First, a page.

Is Jesus' Real Name Actually Yeshua?

Are Christians who say 'Jesus' worshiping the wrong savior?

Low angle view of Jesus statue against blue sky

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Is Jesus' real name actually Yeshua? Followers of Messianic Judaism, Jews who accept Jesus Christ as the Messiah, think so, and they're not alone. In fact, some Christians argue that those who refer to Christ as Jesus instead of his Hebrew name, Yeshua, are worshiping the wrong savior. These Christians believe that using the name of Jesus is like calling the Messiah the name of the Greek god Zeus.

What Is Jesus' Real Name?

Indeed, Yeshua is the Hebrew name for Jesus. It means "Yahweh [the Lord] is Salvation." The English spelling of Yeshua is “Joshua.” However, when translated from Hebrew into Greek, in which the New Testament was written, the name Yeshua becomes Iēsous. The English spelling for Iēsous is “Jesus.”

This means Joshua and Jesus are the same names. One name is translated from Hebrew into English, the other from Greek into English. It is also interesting to note that the names "Joshua" and "Isaiah" are essentially the same names as Yeshua in Hebrew. They mean "savior" and "the salvation of the Lord."

Given how translation factors into this debate, must we call Jesus Yeshua? Think of it this way: Words for the same object are said differently across languages. While the dialect changes, the object itself does not. In the same way, we can refer to Jesus by different names without changing his nature. The names for him all mean 'the Lord is Salvation.'"

In short, those who insist we exclusively call Jesus Christ Yeshua are overlooking the fact that how the Messiah's name is translated is not essential to salvation.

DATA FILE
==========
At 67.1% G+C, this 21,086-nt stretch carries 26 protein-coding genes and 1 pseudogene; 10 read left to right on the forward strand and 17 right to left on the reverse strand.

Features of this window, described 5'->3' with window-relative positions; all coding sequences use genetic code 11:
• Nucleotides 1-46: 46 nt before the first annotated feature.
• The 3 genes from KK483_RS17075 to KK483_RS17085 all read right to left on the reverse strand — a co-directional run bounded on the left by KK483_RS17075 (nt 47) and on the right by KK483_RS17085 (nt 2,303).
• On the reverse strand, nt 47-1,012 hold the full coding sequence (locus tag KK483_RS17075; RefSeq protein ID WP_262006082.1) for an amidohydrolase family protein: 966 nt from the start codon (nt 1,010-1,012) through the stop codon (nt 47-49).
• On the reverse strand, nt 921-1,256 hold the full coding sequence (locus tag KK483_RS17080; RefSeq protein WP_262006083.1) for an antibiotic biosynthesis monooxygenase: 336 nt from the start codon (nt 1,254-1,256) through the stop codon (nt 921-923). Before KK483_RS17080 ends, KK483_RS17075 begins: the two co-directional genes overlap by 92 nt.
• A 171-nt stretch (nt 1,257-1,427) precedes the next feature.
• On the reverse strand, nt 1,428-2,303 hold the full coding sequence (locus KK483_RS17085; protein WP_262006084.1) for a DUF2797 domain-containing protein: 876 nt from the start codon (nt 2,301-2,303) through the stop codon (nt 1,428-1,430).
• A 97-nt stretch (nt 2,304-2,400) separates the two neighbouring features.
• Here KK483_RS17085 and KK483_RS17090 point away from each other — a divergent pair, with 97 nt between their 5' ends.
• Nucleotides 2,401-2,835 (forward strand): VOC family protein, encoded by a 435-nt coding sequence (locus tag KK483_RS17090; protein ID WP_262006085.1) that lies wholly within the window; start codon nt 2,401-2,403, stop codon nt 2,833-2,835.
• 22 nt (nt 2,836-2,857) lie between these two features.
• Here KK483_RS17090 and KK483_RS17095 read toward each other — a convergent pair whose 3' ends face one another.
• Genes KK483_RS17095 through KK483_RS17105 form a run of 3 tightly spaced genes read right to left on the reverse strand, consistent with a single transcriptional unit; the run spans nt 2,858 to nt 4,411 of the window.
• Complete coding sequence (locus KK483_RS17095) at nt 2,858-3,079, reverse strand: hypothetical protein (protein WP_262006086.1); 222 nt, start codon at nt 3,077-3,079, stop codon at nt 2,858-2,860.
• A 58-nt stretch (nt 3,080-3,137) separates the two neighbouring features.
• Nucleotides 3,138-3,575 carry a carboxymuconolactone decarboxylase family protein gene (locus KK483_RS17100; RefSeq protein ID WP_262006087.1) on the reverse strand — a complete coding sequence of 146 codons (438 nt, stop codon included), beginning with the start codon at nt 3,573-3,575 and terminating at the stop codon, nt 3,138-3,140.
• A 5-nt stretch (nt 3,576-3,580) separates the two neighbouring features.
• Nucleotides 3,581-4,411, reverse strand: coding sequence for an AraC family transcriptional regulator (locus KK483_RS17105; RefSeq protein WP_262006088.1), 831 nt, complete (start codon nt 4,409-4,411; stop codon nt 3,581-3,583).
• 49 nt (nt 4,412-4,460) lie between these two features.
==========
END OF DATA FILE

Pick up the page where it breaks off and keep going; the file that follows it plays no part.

English speakers call him Jesus, with a "J" that sounds like "gee." Portuguese speakers call him Jesus, but with a "J" that sounds like "geh," and Spanish speakers call him Jesus, with a "J" that sounds like "hey." Which one of these pronunciations is the correct one? All of them, of course, in their own language.

The Connection Between Jesus and Zeus

The names Jesus and Zeus are in no way connected. This theory stems from fabrications and has made the rounds on the internet along with vast amounts of other misleading misinformation.

More Than One Jesus in the Bible

Jesus Christ, in fact, was not the only Jesus in the scriptures. The Bible also mentions others with the name, including Jesus Barabbas. He's often called just Barabbas and was the prisoner Pilate released instead of Jesus Christ:

So when the crowd had gathered, Pilate asked them, “Which one do you want me to release to you: Jesus Barabbas, or Jesus who is called the Messiah?” (Matthew 27:17, NIV)

In the genealogy of Jesus, an ancestor of Christ is called Jesus (Joshua) in Luke 3:29. Also, in his letter to the Colossians, the Apostle Paul mentioned a Jewish companion in prison named Jesus whose surname was Justus:

... and Jesus who is called Justus. These are the only men of the circumcision among my fellow workers for the kingdom of God, and they have been a comfort to me. (Colossians 4:11, ESV)

Are You Worshiping the Wrong Savior?

The Bible doesn't give preeminence to one language (or translation) over another. We are not commanded to call upon the name of the Lord exclusively in Hebrew. Nor does it matter how we pronounce his name. 

Acts 2:21 says, "And it shall come to pass that everyone who calls upon the name of the Lord shall be saved" (ESV). God knows who calls upon his name, whether one does so in English, Portuguese, Spanish, or Hebrew. Jesus Christ is still the same Lord and Savior.

Matt Slick at Christian Apologetics and Research Ministry sums it up like this:

"Some say that if we don't pronounce Jesus' name properly ... then we are in sin and serving a false god; but that accusation cannot be made from Scripture. It is not the pronunciation of a word that makes us Christian or not. It is receiving the Messiah, God in flesh, by faith that makes us a Christian."

So, go ahead, boldly call on the name of Jesus. The power in his name comes not from how you pronounce it, but from the person who bears that name: our Lord and Savior, Jesus Christ.